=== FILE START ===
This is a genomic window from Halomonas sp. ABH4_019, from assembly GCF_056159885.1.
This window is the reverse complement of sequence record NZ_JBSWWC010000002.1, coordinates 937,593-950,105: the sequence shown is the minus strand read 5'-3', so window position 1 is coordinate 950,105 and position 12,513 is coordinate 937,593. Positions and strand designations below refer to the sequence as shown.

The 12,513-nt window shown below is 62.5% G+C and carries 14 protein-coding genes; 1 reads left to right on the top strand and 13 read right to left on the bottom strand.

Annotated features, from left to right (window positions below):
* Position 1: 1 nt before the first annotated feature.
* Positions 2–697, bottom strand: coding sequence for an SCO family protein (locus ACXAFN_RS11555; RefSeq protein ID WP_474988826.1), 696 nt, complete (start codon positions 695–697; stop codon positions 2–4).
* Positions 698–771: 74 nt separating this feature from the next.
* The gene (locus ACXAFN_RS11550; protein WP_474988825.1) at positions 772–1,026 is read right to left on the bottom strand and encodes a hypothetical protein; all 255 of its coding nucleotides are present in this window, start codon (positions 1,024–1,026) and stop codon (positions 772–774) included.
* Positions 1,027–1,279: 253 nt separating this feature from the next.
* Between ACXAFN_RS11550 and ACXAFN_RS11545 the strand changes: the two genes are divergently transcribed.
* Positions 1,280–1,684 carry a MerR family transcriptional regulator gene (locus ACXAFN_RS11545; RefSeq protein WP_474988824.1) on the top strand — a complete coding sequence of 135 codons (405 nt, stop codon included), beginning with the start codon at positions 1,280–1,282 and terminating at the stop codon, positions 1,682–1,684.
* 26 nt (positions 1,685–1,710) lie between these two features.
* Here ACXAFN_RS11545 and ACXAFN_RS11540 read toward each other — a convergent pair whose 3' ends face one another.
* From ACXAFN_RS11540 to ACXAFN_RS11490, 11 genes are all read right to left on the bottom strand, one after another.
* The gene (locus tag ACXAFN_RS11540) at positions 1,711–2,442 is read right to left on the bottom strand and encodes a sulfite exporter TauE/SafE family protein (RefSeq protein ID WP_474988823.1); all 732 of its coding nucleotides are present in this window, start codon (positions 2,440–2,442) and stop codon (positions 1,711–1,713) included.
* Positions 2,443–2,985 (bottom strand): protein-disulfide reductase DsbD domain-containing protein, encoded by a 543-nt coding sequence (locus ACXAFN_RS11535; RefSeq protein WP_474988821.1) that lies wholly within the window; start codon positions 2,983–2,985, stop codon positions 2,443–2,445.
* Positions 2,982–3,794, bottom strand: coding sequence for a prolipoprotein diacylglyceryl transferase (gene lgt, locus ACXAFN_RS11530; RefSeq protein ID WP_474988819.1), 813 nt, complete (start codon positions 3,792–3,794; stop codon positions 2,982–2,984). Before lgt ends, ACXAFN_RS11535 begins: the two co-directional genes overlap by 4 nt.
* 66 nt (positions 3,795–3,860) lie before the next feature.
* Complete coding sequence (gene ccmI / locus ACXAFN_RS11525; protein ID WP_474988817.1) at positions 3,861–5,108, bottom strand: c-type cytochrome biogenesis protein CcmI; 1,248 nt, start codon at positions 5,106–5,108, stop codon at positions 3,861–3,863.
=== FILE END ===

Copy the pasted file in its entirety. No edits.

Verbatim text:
This is a genomic window from Halomonas sp. ABH4_019, from assembly GCF_056159885.1.
This window is the reverse complement of sequence record NZ_JBSWWC010000002.1, coordinates 937,593-950,105: the sequence shown is the minus strand read 5'-3', so window position 1 is coordinate 950,105 and position 12,513 is coordinate 937,593. Positions and strand designations below refer to the sequence as shown.

The 12,513-nt window shown below is 62.5% G+C and carries 14 protein-coding genes; 1 reads left to right on the top strand and 13 read right to left on the bottom strand.

Annotated features, from left to right (window positions below):
* Position 1: 1 nt before the first annotated feature.
* Positions 2–697, bottom strand: coding sequence for an SCO family protein (locus ACXAFN_RS11555; RefSeq protein ID WP_474988826.1), 696 nt, complete (start codon positions 695–697; stop codon positions 2–4).
* Positions 698–771: 74 nt separating this feature from the next.
* The gene (locus ACXAFN_RS11550; protein WP_474988825.1) at positions 772–1,026 is read right to left on the bottom strand and encodes a hypothetical protein; all 255 of its coding nucleotides are present in this window, start codon (positions 1,024–1,026) and stop codon (positions 772–774) included.
* Positions 1,027–1,279: 253 nt separating this feature from the next.
* Between ACXAFN_RS11550 and ACXAFN_RS11545 the strand changes: the two genes are divergently transcribed.
* Positions 1,280–1,684 carry a MerR family transcriptional regulator gene (locus ACXAFN_RS11545; RefSeq protein WP_474988824.1) on the top strand — a complete coding sequence of 135 codons (405 nt, stop codon included), beginning with the start codon at positions 1,280–1,282 and terminating at the stop codon, positions 1,682–1,684.
* 26 nt (positions 1,685–1,710) lie between these two features.
* Here ACXAFN_RS11545 and ACXAFN_RS11540 read toward each other — a convergent pair whose 3' ends face one another.
* From ACXAFN_RS11540 to ACXAFN_RS11490, 11 genes are all read right to left on the bottom strand, one after another.
* The gene (locus tag ACXAFN_RS11540) at positions 1,711–2,442 is read right to left on the bottom strand and encodes a sulfite exporter TauE/SafE family protein (RefSeq protein ID WP_474988823.1); all 732 of its coding nucleotides are present in this window, start codon (positions 2,440–2,442) and stop codon (positions 1,711–1,713) included.
* Positions 2,443–2,985 (bottom strand): protein-disulfide reductase DsbD domain-containing protein, encoded by a 543-nt coding sequence (locus ACXAFN_RS11535; RefSeq protein WP_474988821.1) that lies wholly within the window; start codon positions 2,983–2,985, stop codon positions 2,443–2,445.
* Positions 2,982–3,794, bottom strand: coding sequence for a prolipoprotein diacylglyceryl transferase (gene lgt, locus ACXAFN_RS11530; RefSeq protein ID WP_474988819.1), 813 nt, complete (start codon positions 3,792–3,794; stop codon positions 2,982–2,984). Before lgt ends, ACXAFN_RS11535 begins: the two co-directional genes overlap by 4 nt.
* 66 nt (positions 3,795–3,860) lie before the next feature.
* Complete coding sequence (gene ccmI / locus ACXAFN_RS11525; protein ID WP_474988817.1) at positions 3,861–5,108, bottom strand: c-type cytochrome biogenesis protein CcmI; 1,248 nt, start codon at positions 5,106–5,108, stop codon at positions 3,861–3,863.